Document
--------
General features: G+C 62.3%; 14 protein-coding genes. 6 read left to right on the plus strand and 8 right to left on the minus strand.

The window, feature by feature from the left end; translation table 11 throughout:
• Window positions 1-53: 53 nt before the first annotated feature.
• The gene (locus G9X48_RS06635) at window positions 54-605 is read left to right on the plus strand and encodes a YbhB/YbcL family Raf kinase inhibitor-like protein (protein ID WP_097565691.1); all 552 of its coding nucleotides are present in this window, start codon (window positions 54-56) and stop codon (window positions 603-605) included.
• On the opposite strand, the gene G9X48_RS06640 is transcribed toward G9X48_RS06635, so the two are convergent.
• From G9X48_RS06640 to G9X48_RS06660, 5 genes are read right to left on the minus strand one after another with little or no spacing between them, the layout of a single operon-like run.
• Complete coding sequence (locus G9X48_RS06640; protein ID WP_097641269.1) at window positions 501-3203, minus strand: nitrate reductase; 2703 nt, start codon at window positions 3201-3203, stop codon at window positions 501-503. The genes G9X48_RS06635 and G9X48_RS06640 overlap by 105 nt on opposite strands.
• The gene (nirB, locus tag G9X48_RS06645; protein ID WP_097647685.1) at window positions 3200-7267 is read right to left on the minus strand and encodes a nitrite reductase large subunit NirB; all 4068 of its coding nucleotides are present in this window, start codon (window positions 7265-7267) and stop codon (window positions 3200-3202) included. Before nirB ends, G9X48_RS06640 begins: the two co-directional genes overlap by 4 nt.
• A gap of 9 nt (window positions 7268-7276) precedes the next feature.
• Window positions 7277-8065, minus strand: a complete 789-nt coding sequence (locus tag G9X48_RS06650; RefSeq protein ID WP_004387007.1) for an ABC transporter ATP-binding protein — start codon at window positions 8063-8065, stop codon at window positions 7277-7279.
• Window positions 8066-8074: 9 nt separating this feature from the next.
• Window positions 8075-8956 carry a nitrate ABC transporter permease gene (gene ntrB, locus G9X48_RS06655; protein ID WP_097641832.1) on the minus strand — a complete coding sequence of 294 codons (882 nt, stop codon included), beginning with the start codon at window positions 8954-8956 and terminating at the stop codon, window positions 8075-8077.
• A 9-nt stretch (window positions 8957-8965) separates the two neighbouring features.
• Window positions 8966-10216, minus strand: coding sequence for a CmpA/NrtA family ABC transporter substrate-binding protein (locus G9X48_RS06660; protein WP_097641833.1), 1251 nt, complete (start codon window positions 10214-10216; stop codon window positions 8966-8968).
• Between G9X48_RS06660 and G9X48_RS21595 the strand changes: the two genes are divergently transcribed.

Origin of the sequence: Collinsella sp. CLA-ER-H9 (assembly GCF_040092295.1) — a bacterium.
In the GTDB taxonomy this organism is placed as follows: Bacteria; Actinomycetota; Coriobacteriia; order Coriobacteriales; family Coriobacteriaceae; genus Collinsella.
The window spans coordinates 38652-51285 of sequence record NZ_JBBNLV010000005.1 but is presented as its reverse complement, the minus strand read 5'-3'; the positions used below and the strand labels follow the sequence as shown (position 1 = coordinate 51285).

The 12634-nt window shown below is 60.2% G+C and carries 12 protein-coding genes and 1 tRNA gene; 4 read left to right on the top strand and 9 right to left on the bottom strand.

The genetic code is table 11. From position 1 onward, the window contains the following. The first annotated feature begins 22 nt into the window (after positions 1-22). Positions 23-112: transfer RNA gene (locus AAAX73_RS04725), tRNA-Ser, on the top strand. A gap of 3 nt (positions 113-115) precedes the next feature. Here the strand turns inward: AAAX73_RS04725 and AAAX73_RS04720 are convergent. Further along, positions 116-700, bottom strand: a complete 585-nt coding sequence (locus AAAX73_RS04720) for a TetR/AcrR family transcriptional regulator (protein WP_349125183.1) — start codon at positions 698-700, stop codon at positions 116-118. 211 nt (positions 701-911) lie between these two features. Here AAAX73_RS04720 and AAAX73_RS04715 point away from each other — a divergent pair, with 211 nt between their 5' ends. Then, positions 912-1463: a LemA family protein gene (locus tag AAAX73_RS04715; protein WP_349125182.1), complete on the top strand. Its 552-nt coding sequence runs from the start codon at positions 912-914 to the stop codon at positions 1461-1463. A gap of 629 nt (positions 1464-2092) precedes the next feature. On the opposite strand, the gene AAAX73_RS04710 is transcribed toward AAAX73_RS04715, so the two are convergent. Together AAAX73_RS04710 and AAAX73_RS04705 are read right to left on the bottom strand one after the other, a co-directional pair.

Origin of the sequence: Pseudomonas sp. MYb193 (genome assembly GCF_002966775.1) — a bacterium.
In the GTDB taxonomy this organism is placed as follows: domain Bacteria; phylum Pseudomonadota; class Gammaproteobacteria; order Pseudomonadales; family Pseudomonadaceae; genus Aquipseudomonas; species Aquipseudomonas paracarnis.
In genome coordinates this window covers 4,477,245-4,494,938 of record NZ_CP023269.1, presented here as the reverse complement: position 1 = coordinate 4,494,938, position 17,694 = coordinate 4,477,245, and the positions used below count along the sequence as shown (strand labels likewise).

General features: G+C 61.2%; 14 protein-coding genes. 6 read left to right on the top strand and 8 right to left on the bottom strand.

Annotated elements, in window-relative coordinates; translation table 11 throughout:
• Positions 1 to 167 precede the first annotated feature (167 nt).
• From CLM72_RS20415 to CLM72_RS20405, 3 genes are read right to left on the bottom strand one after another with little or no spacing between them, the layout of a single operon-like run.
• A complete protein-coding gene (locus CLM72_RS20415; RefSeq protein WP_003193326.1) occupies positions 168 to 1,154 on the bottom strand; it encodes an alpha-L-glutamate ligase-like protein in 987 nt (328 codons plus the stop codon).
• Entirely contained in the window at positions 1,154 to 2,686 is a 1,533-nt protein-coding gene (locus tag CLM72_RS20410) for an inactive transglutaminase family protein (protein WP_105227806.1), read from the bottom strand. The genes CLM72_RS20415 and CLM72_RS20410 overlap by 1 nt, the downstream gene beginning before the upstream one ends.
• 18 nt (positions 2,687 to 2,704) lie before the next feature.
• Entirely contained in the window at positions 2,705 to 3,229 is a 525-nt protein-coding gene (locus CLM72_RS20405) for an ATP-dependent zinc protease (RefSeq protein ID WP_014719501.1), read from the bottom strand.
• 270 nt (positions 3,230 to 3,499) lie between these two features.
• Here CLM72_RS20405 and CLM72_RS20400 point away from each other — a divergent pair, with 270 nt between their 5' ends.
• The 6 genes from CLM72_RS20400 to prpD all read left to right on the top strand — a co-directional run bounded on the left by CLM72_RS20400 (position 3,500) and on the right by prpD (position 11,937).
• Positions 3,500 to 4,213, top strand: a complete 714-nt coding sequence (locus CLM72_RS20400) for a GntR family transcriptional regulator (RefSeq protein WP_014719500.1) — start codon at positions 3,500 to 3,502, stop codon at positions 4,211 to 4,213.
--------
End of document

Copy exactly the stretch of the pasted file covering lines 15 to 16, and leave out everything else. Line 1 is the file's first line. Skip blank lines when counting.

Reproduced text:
• Between G9X48_RS06660 and G9X48_RS21595 the strand changes: the two genes are divergently transcribed.

Origin of the sequence: Collinsella sp. CLA-ER-H9 (assembly GCF_040092295.1) — a bacterium.